JDBC was announced in March of 1996. It was released for a 90 day public review that ended June 8, 1996. Because of user input, the final JDBC v1.0 specification was released soon after.

The remainder of this section will cover enough information about JDBC for you to know what it is about and how to use it effectively. This is by no means a complete overview of JDBC. That would fill an entire book.

JDBC Goals

Few software packages are designed without goals in mind. JDBC is one that, because of its many goals, drove the development of the API. These goals, in conjunction with early reviewer feedback, have finalized the JDBC class library into a solid framework for building database applications in Java.

The goals that were set for JDBC are important. They will give you some insight as to why certain classes and functionalities behave the way they do. The eight design goals for JDBC are as follows:

1. SQL Level API

The designers felt that their main goal was to define a SQL interface for Java. Although not the lowest database interface level possible, it is at a low enough level for higher-level tools and APIs to be created. Conversely, it is at a high enough level for application programmers to use it confidently.Attaining this goal allows for future tool vendors to “generate” JDBC code and to hide many of JDBC’s complexities from the end user.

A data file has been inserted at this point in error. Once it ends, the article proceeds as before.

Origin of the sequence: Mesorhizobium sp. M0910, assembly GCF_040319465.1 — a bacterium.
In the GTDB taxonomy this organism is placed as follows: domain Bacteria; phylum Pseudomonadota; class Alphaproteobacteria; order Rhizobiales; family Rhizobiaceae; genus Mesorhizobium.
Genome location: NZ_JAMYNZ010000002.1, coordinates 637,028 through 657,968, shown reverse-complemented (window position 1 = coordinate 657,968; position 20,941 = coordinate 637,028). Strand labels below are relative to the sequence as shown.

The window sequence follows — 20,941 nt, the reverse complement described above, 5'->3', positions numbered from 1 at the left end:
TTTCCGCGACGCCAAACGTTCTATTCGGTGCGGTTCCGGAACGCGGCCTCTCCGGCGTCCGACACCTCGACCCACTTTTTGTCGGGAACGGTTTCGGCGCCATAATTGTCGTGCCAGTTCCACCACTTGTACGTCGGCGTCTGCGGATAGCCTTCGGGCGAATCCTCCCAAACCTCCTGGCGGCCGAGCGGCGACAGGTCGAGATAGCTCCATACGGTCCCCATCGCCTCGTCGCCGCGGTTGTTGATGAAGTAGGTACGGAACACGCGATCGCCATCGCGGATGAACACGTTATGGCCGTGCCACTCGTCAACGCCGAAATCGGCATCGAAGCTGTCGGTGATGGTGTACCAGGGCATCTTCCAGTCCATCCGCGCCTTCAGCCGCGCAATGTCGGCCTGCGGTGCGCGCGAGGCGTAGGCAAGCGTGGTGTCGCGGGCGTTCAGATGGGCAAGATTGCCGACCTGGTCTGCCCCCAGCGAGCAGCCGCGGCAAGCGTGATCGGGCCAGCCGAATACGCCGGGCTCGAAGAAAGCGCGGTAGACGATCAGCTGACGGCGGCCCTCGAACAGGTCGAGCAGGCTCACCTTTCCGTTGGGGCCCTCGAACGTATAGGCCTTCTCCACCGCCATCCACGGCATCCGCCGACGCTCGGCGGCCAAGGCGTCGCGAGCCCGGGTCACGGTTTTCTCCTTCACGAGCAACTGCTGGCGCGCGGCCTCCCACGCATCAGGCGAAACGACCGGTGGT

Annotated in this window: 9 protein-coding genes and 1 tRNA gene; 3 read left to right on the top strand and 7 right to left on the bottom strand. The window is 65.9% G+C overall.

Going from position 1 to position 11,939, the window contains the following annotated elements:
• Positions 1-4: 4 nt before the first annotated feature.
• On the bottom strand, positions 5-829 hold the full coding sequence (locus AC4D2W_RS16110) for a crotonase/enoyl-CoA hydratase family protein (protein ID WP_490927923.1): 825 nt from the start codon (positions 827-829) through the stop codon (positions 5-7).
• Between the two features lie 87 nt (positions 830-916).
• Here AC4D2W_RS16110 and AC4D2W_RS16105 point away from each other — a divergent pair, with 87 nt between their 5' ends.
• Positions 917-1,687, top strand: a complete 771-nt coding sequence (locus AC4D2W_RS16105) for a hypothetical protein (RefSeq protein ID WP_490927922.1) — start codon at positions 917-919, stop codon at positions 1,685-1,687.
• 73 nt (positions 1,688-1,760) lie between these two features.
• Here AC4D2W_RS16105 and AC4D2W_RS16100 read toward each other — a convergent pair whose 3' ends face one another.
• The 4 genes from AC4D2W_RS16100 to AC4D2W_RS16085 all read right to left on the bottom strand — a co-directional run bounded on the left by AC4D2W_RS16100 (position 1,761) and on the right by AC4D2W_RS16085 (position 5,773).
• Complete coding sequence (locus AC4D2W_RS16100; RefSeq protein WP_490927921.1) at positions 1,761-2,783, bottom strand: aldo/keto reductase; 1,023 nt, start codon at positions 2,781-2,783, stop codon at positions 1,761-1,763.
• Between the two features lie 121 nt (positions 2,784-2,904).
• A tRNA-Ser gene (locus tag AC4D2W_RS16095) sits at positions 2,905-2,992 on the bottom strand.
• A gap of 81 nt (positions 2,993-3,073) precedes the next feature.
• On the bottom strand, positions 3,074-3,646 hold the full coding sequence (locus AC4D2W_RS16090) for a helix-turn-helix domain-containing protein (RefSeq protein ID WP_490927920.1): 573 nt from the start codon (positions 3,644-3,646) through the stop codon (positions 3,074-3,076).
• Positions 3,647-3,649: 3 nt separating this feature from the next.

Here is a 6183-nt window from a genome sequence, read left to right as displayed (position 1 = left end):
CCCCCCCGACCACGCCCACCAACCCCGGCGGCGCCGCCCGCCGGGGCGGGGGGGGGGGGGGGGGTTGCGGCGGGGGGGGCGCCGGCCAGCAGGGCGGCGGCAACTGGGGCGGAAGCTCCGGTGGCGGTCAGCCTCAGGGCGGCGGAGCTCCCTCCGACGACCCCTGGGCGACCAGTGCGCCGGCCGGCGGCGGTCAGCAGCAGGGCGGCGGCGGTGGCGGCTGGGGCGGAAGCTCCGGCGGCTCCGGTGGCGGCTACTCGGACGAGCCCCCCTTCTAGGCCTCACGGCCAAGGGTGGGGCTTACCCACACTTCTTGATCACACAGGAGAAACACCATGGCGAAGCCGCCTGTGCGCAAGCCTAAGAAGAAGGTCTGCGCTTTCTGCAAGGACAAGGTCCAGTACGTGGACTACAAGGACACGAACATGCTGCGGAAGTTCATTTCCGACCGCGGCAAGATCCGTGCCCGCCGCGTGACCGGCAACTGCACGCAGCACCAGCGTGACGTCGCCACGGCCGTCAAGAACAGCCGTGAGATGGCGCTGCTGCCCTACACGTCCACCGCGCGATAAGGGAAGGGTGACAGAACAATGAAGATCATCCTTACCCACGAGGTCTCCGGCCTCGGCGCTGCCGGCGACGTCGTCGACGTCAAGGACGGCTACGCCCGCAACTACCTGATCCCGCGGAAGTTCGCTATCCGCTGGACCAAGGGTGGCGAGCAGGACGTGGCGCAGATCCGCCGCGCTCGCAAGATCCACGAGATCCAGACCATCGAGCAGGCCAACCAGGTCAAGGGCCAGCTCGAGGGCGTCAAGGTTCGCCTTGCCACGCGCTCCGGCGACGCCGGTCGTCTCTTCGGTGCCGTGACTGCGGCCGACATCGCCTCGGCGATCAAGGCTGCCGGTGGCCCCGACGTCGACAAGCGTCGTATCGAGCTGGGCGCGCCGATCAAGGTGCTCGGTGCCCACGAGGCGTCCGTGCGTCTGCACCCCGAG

2.SQL Conformance

SQL syntax varies as you move from database vendor to database vendor. In an

effort to support a wide variety of vendors, JDBC will allow any query statement to be passed through it to the underlying database driver. This allows the connectivity module to handle non-standard functionality in a manner that is suitable for its users.

3. JDBC must be implemental on top of common database interfaces

The JDBC SQL API must “sit” on top of other common SQL level APIs. This goal allows JDBC to use existing ODBC level drivers by the use of a software interface. This interface would translate JDBC calls to ODBC and vice versa.

4.Provide a Java interface that is consistent with the rest of the Java system

Because of Java’s acceptance in the user community thus far, the designers feel

that they should not stray from the current design of the core Java system.

5.Keep it simple

This goal probably appears in all software design goal listings. JDBC is no